Africa's power lies in unity, says American lobbyist

Dakar- Senegal (PANA) -- An African American lobby group leader, Melvin P.
Foote, has underscored the importance of African states to work in unity so as to have an impact when dealing with Western powers.
In an interview Tuesday, the president of the Washington- based Constituency for Africa also insisted the need to invest in lobby groups like his to campaign for diverse causes at various levels in the US administration.
"The Jews, the Arabs, the Irish and others use their people based in the US to push the US administration support their causes or obtain funds, arms and other things," said Foote after holding discussions with the Director General of PANAPRESS, Babacar Fall.
"Unfortunately, when it comes to Africa, governments do not build their constituency among African Americans on claims that they are too poor to do this.
"But on the other hand, you find the same countries using billions to buy arms from Ukraine," said Foote, who was involved in mediating the recent Eritrea-Ethiopia conflict.
He hoped the African Union would enable governments on the continent to deal with Western powers like the US as a single power entity.
"Look at the Europeans, they created their union before confronting the US as a single group.
Africa would have to do the same," Foote told PANA.
Asked whether African Americans understood the AU ideal, Foote said there was a need to promote its objectives which are not yet understood by Americans.
According to Foote, Americans in general are suspicious about its main promoter, Col.
Moammar Kadhafi of Libya, whom they regard as "a man who supports terrorism.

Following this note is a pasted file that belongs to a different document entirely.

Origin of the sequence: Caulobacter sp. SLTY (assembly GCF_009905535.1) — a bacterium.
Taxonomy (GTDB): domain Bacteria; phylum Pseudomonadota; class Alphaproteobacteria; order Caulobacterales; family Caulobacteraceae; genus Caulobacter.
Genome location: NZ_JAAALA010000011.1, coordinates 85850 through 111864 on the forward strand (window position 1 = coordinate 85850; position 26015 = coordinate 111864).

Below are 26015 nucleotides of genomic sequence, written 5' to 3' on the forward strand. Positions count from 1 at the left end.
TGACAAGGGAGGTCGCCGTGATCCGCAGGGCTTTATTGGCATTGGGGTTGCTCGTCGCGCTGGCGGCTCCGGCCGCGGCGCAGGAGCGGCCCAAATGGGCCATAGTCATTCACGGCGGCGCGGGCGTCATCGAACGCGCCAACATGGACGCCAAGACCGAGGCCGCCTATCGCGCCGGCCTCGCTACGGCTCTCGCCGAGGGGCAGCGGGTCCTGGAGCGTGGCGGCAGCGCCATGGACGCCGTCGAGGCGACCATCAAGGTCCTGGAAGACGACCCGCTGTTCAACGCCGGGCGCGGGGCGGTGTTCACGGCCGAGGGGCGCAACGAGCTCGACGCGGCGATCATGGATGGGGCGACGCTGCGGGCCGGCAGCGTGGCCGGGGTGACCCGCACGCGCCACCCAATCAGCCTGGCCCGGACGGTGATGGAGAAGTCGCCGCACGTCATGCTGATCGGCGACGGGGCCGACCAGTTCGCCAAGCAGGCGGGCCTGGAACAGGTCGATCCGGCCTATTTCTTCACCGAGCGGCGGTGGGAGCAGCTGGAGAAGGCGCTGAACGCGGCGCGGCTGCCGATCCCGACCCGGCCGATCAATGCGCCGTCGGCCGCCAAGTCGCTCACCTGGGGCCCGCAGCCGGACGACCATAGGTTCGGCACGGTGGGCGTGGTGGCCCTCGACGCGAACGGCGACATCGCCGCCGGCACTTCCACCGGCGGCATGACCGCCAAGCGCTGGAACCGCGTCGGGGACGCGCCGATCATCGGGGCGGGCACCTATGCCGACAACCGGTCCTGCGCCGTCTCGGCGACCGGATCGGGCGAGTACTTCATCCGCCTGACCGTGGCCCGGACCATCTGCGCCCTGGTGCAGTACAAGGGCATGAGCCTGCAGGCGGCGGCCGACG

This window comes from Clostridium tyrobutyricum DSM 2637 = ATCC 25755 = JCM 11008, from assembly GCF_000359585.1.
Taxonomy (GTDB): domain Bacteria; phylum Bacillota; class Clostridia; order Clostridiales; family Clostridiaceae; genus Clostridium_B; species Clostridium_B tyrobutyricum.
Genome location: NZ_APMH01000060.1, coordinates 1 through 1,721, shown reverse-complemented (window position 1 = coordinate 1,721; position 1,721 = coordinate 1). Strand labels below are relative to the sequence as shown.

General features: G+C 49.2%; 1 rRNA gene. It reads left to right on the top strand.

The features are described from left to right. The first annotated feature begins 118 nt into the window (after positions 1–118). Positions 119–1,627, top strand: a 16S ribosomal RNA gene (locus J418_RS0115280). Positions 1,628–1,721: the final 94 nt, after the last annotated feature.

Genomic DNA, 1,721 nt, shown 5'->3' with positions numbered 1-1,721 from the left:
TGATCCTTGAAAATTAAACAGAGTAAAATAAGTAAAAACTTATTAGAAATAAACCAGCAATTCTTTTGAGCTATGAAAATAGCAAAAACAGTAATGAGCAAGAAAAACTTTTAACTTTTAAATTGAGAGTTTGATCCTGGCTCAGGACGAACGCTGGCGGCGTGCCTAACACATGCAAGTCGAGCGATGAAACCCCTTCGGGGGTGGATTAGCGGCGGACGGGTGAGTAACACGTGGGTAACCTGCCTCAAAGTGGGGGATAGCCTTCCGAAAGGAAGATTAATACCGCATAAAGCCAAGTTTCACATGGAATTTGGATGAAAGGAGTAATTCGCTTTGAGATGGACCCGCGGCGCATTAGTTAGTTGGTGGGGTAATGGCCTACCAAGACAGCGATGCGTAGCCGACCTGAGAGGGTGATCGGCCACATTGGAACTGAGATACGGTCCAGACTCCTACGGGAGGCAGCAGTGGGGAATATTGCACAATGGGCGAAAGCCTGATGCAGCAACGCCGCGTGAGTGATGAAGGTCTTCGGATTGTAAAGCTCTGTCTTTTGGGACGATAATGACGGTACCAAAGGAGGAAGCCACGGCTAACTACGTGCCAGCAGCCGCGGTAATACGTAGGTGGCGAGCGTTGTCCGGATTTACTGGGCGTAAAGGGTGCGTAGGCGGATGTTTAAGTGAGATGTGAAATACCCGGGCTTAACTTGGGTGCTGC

" "We have not yet gone over the Lockerbie bombing," affirmed Foote, who ended his vacation in Senegal on Tuesday.
A strong AU, he said, would only emerge if its leaders are as genuine as was the late Ghanaian president Kwame Nkrumah.
On whether the presence of African Americans such as Secretary of State Colin Powell in the administration of President George Bush could lead to stronger ties with Africa, Foote said the new government had the advantage of "building upon what was done during the Bill Clinton era.
" But, he noted, the Republicans were generally less inclined to deal with Africa.
"We forced them to give us Powell, Candalesa Rice and several others," said Foote, who believes the Bush administration could be pushed to do more through a strong lobby.
He noted that Americans do not know Africa as well as the French, British or the Germans who had colonies on the continent do.
That is why the American policy has so far been looking at oil, diamonds or other minerals and timber rather than anything else.
Regarding the 200 million dollars offered by the US government to combat AIDS worldwide, Foote said that was a launch subscription for the 10 billion dollar fund proposed by UN Secretary General Kofi Annan to combat the incurable disease.
On whether African Americans knew of President Thabo Mbeki's "Millennium African Renaissance Plan" and the "Omega Plan" proposed by Senegal's President Abdoulaye Wade, Foote said the documents had so far not been "broadcast in Washington.

29 may 2001 15:23:00

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